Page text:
Posted by Thomas Nephew on May 24th, 2005
Tim Golden had a two part series (In U.S. Report, Brutal Details of 2 Afghan Inmates’ Deaths, Army Faltered in Investigating Detainee Abuse) in the New York Times this weekend about two prisoners who died in U.S. custody at Bagram, Afghanistan, about how badly they were mistreated, and about how pathetic the investigation into their deaths was. One of the victims, Dilawar, was kneed so often just above the knees (a so-called “peroneal strike”), that the coroner said “I’ve seen similar injuries in an individual run over by a bus.” She also used the word “pulpified.”
I’d read about the case before. When the first reports about it surfaced a couple of years ago, there was a lot of chin pulling (including my own) about what had likely happened, why it had happened, what might justify it, et depressing cetera.
In the event, it was pitiful, shameful, and devoid of any shred of redeeming meaning. By the time Dilawar’s martyrdom — dozens of “peroneal strikes,” chained to a ceiling overnight, sleep deprived, mocked, thirsty — was nearly over, one soldier (Sergeant Yonushonis, not among those charged or responsible) recalls that “most of us were convinced that the detainee was innocent.”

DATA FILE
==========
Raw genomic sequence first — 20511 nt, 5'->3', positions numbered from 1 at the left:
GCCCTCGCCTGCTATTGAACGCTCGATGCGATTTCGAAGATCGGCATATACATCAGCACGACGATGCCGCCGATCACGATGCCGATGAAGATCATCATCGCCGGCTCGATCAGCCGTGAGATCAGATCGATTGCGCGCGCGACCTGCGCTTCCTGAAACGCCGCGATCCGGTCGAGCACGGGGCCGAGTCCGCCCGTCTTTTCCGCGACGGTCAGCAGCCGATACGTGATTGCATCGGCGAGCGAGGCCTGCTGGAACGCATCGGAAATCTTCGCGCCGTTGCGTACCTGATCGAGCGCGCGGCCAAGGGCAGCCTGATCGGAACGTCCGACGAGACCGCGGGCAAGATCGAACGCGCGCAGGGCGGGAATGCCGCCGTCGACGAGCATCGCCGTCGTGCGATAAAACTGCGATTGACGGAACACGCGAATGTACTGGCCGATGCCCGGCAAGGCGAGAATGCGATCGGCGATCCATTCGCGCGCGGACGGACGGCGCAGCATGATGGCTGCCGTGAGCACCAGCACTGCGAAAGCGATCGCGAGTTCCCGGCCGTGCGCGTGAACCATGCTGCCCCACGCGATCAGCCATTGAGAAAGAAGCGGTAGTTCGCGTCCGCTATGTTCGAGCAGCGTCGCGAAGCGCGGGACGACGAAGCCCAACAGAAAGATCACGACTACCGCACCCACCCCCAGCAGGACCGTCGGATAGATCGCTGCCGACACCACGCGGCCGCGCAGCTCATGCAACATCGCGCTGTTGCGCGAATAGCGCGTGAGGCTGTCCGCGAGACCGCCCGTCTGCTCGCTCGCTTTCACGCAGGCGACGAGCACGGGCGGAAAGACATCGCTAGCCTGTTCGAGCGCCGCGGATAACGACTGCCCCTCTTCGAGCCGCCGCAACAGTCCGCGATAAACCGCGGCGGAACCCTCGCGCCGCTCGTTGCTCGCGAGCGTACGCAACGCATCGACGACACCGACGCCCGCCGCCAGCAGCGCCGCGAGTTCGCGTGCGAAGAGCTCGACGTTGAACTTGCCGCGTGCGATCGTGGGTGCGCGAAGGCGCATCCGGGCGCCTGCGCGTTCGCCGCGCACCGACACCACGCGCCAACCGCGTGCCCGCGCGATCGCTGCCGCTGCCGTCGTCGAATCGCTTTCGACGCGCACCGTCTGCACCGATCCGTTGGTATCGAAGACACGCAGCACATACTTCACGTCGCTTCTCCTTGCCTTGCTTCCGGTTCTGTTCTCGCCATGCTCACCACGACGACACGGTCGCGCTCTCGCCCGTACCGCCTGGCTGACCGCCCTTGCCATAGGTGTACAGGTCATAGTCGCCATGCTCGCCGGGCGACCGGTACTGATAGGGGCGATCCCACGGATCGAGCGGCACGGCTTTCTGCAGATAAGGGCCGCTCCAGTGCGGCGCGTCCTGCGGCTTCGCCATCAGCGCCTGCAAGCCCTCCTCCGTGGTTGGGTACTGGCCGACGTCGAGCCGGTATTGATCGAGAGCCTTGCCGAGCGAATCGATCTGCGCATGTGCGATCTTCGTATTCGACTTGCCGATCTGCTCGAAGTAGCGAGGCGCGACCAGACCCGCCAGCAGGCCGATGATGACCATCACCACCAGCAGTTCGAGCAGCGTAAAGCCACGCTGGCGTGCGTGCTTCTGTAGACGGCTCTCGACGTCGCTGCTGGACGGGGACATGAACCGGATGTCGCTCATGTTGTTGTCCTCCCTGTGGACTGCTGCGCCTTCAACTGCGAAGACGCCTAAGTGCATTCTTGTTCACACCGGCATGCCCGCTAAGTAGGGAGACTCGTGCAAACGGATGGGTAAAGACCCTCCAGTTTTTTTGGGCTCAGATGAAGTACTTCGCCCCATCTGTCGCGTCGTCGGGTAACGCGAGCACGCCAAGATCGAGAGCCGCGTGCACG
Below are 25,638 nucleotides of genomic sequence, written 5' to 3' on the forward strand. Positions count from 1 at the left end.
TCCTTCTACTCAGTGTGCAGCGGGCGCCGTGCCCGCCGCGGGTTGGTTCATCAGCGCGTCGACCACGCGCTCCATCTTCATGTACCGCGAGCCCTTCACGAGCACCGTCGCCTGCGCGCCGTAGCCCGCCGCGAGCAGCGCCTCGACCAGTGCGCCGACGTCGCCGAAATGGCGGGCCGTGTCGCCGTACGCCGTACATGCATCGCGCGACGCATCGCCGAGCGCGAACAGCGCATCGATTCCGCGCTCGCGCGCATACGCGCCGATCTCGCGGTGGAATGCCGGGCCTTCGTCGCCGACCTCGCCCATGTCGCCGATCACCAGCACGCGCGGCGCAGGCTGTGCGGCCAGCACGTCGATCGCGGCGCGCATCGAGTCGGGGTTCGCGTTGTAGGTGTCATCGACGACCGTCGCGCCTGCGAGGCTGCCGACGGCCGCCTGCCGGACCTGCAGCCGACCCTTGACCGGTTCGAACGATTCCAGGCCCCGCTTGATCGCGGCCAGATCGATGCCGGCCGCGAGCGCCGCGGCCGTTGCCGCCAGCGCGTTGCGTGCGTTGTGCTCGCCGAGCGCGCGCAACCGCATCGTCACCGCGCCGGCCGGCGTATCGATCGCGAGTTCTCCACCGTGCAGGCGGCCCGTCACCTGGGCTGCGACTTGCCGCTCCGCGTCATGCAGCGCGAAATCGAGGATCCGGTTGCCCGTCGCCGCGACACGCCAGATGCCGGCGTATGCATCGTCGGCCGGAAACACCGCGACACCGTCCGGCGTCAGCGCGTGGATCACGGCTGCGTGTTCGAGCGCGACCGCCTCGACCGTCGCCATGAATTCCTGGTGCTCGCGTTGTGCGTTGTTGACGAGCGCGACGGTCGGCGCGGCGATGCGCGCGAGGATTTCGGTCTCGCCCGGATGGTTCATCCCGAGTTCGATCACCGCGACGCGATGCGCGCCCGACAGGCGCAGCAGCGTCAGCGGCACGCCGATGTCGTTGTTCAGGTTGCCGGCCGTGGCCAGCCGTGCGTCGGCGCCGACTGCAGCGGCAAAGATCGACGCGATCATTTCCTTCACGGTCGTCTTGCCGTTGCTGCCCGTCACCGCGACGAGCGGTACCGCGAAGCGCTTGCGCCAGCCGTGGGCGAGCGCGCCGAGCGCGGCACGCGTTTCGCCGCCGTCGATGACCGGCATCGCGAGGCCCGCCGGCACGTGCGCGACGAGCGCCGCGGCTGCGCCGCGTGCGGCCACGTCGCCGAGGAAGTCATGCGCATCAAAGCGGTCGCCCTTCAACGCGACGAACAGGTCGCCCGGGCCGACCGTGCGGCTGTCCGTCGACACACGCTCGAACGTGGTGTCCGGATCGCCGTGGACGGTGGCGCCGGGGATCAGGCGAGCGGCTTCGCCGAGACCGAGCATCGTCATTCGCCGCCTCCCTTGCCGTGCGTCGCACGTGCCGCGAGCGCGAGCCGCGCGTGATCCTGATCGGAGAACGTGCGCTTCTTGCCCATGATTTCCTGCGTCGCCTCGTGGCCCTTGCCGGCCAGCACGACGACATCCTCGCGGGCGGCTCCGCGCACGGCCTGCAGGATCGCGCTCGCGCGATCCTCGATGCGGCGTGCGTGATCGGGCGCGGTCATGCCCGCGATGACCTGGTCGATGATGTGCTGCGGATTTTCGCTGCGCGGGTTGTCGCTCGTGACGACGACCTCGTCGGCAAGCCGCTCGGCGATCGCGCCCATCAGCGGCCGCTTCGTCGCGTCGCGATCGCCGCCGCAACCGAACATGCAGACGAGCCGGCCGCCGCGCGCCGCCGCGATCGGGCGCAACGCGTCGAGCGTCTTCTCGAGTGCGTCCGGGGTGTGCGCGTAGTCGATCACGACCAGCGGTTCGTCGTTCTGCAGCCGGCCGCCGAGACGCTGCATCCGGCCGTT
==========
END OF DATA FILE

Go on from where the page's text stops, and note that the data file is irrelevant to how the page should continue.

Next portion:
Even if he’d been Osama Bin Laden himself, what happened to him would have been wrong. But Dilawar, it turned out, really was just a skinny, scared cab driver, given up to the Americans by an Afghan warlord on a flimsy suspicion. Then mutual incomprehension, sadism, racism, and the United States of America cost him his life, an inch at a time. From the first article:
“He screamed out, ‘Allah! Allah! Allah!’ and my first reaction was that he was crying out to his god,” Specialist Jones said to investigators. “Everybody heard him cry out and thought it was funny.”
Other Third Platoon M.P.’s later came by the detention center and stopped at the isolation cells to see for themselves, Specialist Jones said.
It became a kind of running joke, and people kept showing up to give this detainee a common peroneal strike just to hear him scream out ‘Allah,’ ” he said. “It went on over a 24-hour period, and I would think that it was over 100 strikes.”
It must have been all right with the chain of command, though:
…many of the Bagram interrogators, led by the same operations officer, Capt. Carolyn A. Wood, were redeployed to Iraq and in July 2003 took charge of interrogations at the Abu Ghraib prison. According to a high-level Army inquiry last year, Captain Wood applied techniques there that were “remarkably similar” to those used at Bagram.